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Three GOP candidates seek Hillsborough election recount

Election results, certified last week, showed the trio lost by a combined 124,000 votes. Their legal challenge provides no evidence warranting a recount.
 
Peg Reese, Hillsborough County Supervisor of Elections chief of staff, brings in a collection of vote by mail ballots as officials began canvassing mail and provisional ballots Nov. 6 at the Hillsborough Supervisor of Elections office at the Robert L. Gilder Elections Service Center. Three Republican candidates are suing Supervisor of Elections Craig Latimer over his office's handling of mail ballots.
Peg Reese, Hillsborough County Supervisor of Elections chief of staff, brings in a collection of vote by mail ballots as officials began canvassing mail and provisional ballots Nov. 6 at the Hillsborough Supervisor of Elections office at the Robert L. Gilder Elections Service Center. Three Republican candidates are suing Supervisor of Elections Craig Latimer over his office's handling of mail ballots. [ DIRK SHADD | Times ]
Published Nov. 18, 2020

TAMPA — Three failed Republican candidates are suing Hillsborough Supervisor of Elections Craig Latimer, asserting potentially flawed handling of mail ballots may have affected the outcome of their Nov. 3 races.

Scott Levinson, who lost a bid for the District 1 Hillsborough County Commission to Democrat Harry Cohen; Sally Harris, who was defeated by Democrat Lynn Gray for the District 7 Hillsborough County School Board seat, and Christine Quinn who lost to US. Rep. Kathy Castor, D-Tampa, in the race for the District 14 Congressional seat, filed suit Tuesday in Hillsborough Circuit Court seeking a recount of mail ballots.

Combined, the three Republicans lost their races by more than 124,000 votes. Latimer’s office certified the election results on Nov. 13.

The lawsuit contends the vote totals need further scrutiny because voters were confused over required signatures on both the mail ballot and envelope. Some ballots may have needed to be rejected over signature issues, the suit states. It also contends Latimer’s office sent ballots to people who were deceased.

“The necessity to review ballots is abundantly clear,” the suit states. “Under the unique circumstances of a pandemic, inability of poll workers to evaluate a voter in person, the known examples of fraud and the probability that a substantial number of mail-in ballots were fraudulently submitted, it is necessary to confirm the results of this election.”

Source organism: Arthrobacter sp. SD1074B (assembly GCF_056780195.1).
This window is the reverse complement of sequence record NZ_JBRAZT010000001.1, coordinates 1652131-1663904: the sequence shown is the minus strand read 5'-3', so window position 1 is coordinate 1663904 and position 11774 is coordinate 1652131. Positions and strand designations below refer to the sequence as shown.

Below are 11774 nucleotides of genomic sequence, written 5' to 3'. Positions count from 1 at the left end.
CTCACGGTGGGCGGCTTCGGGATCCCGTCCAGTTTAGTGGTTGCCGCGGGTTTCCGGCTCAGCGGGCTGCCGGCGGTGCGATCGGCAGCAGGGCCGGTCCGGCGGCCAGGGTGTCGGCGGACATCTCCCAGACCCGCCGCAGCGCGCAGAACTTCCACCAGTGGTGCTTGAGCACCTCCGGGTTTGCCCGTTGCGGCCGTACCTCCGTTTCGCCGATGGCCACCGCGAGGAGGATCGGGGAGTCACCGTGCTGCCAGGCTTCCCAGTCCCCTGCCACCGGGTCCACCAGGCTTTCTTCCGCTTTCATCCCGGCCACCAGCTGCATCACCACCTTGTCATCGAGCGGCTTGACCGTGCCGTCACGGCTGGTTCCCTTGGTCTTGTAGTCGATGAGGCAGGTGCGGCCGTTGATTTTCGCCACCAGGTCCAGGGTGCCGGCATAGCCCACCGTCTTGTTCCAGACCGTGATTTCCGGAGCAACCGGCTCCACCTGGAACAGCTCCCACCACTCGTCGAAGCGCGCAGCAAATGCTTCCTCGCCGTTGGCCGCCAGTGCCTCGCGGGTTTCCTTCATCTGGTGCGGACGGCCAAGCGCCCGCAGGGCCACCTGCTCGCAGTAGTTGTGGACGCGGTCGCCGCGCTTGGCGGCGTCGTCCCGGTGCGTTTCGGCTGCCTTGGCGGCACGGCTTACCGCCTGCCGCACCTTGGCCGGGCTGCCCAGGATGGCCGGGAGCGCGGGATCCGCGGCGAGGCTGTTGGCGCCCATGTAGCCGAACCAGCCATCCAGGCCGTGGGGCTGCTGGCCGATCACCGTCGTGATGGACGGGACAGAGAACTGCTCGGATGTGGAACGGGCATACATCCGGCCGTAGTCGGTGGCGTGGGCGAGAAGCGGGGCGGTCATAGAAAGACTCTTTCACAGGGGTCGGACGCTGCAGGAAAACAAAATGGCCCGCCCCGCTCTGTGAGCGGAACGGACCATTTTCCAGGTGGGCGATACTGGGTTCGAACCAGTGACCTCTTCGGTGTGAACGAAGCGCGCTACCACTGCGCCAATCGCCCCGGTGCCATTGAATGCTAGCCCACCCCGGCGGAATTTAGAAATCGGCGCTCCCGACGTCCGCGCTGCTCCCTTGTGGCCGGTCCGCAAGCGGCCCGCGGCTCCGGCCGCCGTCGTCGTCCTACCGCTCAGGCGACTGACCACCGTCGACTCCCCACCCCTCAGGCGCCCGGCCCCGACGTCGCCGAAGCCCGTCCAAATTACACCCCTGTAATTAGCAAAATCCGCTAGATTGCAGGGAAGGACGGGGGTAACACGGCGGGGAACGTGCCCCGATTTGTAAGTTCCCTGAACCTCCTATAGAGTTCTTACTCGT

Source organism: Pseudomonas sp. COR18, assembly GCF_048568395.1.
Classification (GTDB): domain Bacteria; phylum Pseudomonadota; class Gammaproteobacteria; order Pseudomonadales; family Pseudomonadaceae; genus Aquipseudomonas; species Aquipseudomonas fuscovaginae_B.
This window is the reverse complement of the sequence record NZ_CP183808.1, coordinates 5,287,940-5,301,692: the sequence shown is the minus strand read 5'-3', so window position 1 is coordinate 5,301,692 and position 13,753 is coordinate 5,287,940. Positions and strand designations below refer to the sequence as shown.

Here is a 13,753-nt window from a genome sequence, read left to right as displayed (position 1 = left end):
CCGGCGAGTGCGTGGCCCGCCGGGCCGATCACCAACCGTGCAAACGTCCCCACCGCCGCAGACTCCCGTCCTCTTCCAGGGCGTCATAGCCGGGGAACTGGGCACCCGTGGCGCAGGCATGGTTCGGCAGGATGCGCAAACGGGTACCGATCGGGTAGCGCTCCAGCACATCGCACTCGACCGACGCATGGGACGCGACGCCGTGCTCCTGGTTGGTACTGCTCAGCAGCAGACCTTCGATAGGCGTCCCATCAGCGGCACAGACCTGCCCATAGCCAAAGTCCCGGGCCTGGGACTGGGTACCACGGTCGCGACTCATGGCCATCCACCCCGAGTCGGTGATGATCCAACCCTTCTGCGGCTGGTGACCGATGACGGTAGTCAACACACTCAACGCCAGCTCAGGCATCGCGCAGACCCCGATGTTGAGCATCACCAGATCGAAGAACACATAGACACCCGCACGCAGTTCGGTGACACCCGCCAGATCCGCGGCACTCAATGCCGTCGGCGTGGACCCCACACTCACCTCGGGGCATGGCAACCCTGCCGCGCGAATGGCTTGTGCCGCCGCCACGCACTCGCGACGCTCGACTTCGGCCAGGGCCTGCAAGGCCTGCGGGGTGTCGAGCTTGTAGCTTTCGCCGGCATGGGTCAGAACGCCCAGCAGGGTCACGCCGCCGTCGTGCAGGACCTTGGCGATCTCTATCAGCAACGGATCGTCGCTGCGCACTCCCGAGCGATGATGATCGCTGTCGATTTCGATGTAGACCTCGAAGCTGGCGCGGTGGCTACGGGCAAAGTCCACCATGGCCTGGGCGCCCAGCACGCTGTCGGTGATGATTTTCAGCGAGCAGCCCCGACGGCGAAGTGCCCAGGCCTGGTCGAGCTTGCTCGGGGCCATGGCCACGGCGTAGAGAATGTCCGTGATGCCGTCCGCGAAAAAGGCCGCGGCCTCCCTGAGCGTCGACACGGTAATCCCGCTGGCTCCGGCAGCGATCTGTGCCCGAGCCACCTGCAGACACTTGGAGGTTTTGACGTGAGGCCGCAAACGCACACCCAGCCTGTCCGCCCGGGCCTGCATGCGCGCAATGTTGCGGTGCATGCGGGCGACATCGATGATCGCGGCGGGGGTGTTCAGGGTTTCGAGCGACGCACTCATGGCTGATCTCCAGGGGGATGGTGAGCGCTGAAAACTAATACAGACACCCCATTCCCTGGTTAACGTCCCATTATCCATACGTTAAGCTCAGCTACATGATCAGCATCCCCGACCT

Elections officials routinely remove deceased voters from their voter rolls. But if a voter who typically votes by mail has died and the elections office has not been informed of their death, it’s possible they could receive a ballot in the mail. However, there are still safeguards — notably a requirement that the signature on the ballot envelope matches the signature on file — to stymie fraud and to keep people other than the voter from casting a ballot.

The complaint, filed by Tampa attorney Dov Sussman, cites no specific “known examples of fraud” nor does it include names of deceased persons who allegedly received ballots in the mail or proof that ballots were submitted in their names.

Latimer spokeswoman Gerri Kramer declined comment Wednesday morning, saying the office had not yet been served with the complaint.

The lawsuit states each of the three Republican candidates “showed significant strength” in early voting and on Election Day, but “lost the election due to the large influx of mail-in ballots.”

That argument, however, appears applicable only to Levinson, who lost by 2,655 votes to Cohen. Without mail ballots, Levinson led Cohen by more than 16,000 votes.

"I have complete confidence in the supervisor of elections,'' said Cohen, who declined further comment.

Quinn had a 550-vote advantage over Castor out of 50,800 ballots cast on Election Day. But the incumbent had a more than a 7,000-vote lead when early voting results were included. Castor crushed her opponent in mail balloting for a final margin of victory of more than 76,000 votes.

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Likewise, Gray led Harris by nearly 2,500 votes even without the vote-by-mail totals included. Her eventual margin of victory reached more than 45,000 votes.

"They have every right to ask for a recount,'' Gray said, declining further comment.

Harris declined comment.

The lawsuit does not cite examples of voter confusion.

Latimer previously said six employees worked full-time to “cure” defective mail ballots that otherwise would have gone uncounted — ballots with unsigned envelopes or signatures that didn’t match voter records. Five days before Election Day, he said 815 mail ballots had been received with signature problems and workers had cured 354 of them. That was out of 288,350 total mail ballots returned at that point.

“When you have 99.9 percent doing it correctly, that’s not bad,” Latimer said then.

Times staff writer Allison Ross contributed to this story.